The Asus VH236H’s 16:9 aspect ratio supports a “Full HD” native resolution of 1,920×1,080. This continues the trend of more and more monitor vendors moving toward 16:9 from 16:10 because high-definition content–in particular 1080p movies–can fit onto a 1,920×1,080-pixel screen without distorting the image.
Pixel-response rate: 2ms
Contrast ratio: 20,000:1 (Dynamic)
Connectivity: DVI-D, HDMI, VGA
HDCP compliant? Yes
Included video cables? DVI, VGA
Panel type: TN
Aspect ratio: 16:9
We tested the Asus VH236H with its DVI connection. The display posted a composite score of 92 on CNET Labs’ DisplayMate-based performance tests, right behind the Samsung SyncMaster P2370′s 93. The Asus tested well in our color tests, but it had particular problems in the color-ramping tests, which illustrate an LCD’s capacity to render gradations of primary colors smoothly and consistently. As such, the Asus could not consistently render the colors smoothly during the test.
The VH236H achieved a brightness score of 283 candelas per square meter (cd/m2)–just a few points shy of Asus’s claimed 300 cd/m2 max. The Samsung SyncMaster P2370 achieved a lower brightness with 239 cd/m2, but was right under Samsung’s 250 cd/m2 max. On our dark-screen test, both monitors exhibited significant backlight bleedthrough on the top and bottom edges of the displays, but the Asus performed slightly better.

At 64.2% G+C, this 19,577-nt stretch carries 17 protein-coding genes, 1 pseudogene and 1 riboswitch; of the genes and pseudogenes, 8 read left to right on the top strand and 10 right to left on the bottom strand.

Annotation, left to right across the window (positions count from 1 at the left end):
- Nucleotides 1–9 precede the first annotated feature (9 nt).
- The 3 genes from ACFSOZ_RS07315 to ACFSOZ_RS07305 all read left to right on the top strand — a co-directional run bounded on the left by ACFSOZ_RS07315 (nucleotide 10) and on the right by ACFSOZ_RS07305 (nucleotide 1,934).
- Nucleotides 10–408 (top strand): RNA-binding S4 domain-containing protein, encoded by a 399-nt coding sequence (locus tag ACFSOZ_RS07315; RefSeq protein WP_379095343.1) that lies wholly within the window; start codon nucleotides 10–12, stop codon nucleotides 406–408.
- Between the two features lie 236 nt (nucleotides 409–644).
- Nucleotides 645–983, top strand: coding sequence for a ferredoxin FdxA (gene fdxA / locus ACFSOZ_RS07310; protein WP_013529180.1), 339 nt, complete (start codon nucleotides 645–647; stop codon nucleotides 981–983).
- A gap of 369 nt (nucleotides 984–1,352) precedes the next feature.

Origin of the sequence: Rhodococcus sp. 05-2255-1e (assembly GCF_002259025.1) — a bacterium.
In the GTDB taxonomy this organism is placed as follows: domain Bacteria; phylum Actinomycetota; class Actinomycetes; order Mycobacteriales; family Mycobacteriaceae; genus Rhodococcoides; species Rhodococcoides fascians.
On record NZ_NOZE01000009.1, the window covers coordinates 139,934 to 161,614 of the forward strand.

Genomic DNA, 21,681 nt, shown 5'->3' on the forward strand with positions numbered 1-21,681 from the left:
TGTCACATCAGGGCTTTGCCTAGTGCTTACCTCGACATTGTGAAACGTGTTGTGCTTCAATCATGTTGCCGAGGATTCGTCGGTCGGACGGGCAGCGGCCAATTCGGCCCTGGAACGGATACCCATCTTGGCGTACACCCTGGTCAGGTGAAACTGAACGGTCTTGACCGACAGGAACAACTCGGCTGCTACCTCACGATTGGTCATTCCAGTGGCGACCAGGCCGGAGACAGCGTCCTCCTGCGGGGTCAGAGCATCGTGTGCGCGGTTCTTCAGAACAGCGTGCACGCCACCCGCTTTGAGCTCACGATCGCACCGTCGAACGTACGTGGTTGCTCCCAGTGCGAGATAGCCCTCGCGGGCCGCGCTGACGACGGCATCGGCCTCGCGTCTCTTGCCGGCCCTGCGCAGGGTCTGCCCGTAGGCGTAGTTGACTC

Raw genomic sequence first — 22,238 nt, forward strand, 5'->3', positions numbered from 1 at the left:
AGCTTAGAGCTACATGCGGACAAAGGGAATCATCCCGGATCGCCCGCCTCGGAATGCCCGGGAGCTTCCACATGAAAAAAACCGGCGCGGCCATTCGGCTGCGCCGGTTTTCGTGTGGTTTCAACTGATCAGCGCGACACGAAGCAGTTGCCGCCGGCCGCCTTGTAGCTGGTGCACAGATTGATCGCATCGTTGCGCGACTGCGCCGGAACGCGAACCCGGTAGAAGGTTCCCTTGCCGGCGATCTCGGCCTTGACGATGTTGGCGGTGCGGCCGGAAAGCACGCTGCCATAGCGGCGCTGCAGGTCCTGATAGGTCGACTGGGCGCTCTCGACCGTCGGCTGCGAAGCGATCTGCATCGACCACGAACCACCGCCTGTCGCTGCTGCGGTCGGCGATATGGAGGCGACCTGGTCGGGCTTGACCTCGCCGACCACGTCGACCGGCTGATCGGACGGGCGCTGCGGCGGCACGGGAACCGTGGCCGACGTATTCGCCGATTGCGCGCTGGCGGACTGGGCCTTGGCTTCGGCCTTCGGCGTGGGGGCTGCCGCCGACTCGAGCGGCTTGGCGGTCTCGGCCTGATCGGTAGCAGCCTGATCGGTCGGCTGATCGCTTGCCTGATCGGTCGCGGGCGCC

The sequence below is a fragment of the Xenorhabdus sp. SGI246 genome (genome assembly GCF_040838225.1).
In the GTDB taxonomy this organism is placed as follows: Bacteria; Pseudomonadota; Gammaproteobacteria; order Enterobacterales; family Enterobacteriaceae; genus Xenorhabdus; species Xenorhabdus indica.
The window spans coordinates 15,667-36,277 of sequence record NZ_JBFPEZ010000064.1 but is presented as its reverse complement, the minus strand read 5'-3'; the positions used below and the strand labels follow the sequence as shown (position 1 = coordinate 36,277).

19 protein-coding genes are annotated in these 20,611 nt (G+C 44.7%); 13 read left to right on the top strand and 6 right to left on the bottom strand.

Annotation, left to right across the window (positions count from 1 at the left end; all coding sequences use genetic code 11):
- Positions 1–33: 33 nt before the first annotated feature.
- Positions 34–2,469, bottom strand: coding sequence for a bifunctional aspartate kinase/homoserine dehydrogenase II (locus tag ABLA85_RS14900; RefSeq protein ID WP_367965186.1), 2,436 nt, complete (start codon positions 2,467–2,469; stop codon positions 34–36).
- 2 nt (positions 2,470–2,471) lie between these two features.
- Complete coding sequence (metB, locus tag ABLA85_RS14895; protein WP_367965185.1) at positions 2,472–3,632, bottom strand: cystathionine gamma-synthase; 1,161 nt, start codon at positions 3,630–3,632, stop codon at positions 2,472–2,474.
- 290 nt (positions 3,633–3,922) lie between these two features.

Our “Kill Bill Vol. 1″ DVD test yielded minimal ghosting on the Asus, thanks to its dark blacks when in Theater Mode, which makes the ghosting difficult to see. Conversely, the Samsung’s movie mode looked light in comparison with much shallower blacks. Also, the colors on the Asus seemed to pop a lot better than the Samsung.
Unreal Tournament 3 looked great running at 1,920×1,080 pixels. Although the Asus’ color had the most pop, neither the VH236H nor the P2370 were able to display the game as vibrantly and colorfully as the Acer G24. Yet, I think we’re spoiled by that monitor’s game performance.
The optimal viewing angle for a monitor is usually directly in front, about a quarter of the screen’s distance down from the top. At this angle, you’re viewing the colors and gamma correction as they were intended. Since most monitors are made to be viewed only at that angle type, picture quality at nonoptimal angles varies depending on the monitor. Like most monitors, the Asus VH236H uses a TN panel, which gets overly bright or overly dark when viewed from nonoptimal angles. When we viewed the Asus from the sides or below, the screen appeared to darken only a couple inches from optimal. From the sides and below, text is still readable until viewing from about 70 degrees. Of course, when viewed from the optimal angle, we had no problems.
In the power consumption tests, the Asus VH236H drew a significant 39.58 watts in its Default/On mode–compared with the Samsung SyncMaster P2370′s lower, 29.44 watts. Where the Asus really ate up the juice was in its standby mode, which drew 2.7 watts compared with the P2370′s 0.85 watts–more than three times the difference. Based on our formula, the VH236H would cost $13.68 per year to run, compared with the P2370′s $9.37 per year.
In audio tests, sound from the built-in speakers was muffled, but we reached the maximum volume easily without any noticeable distortion. Sound from the headphones was good, but the max volume was not quite as high as we’d like.